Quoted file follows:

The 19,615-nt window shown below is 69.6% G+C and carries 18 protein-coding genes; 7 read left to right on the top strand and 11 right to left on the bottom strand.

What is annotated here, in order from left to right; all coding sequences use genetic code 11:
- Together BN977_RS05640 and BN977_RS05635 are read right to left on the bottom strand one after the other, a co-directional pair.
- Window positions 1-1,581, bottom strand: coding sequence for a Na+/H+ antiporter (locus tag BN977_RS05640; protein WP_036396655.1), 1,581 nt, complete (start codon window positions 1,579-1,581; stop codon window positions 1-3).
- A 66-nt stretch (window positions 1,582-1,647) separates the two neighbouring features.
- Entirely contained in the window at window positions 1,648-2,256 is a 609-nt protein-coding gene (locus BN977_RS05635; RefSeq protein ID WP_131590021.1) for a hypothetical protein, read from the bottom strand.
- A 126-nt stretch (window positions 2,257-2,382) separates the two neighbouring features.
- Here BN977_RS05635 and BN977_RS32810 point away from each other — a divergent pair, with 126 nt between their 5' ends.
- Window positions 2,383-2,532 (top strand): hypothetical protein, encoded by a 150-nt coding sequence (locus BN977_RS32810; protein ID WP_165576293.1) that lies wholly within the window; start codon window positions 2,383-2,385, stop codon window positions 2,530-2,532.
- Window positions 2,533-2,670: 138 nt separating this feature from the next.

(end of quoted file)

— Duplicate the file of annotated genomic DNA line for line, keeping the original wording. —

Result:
The 19,615-nt window shown below is 69.6% G+C and carries 18 protein-coding genes; 7 read left to right on the top strand and 11 right to left on the bottom strand.

What is annotated here, in order from left to right; all coding sequences use genetic code 11:
- Together BN977_RS05640 and BN977_RS05635 are read right to left on the bottom strand one after the other, a co-directional pair.
- Window positions 1-1,581, bottom strand: coding sequence for a Na+/H+ antiporter (locus tag BN977_RS05640; protein WP_036396655.1), 1,581 nt, complete (start codon window positions 1,579-1,581; stop codon window positions 1-3).
- A 66-nt stretch (window positions 1,582-1,647) separates the two neighbouring features.
- Entirely contained in the window at window positions 1,648-2,256 is a 609-nt protein-coding gene (locus BN977_RS05635; RefSeq protein ID WP_131590021.1) for a hypothetical protein, read from the bottom strand.
- A 126-nt stretch (window positions 2,257-2,382) separates the two neighbouring features.
- Here BN977_RS05635 and BN977_RS32810 point away from each other — a divergent pair, with 126 nt between their 5' ends.
- Window positions 2,383-2,532 (top strand): hypothetical protein, encoded by a 150-nt coding sequence (locus BN977_RS32810; protein ID WP_165576293.1) that lies wholly within the window; start codon window positions 2,383-2,385, stop codon window positions 2,530-2,532.
- Window positions 2,533-2,670: 138 nt separating this feature from the next.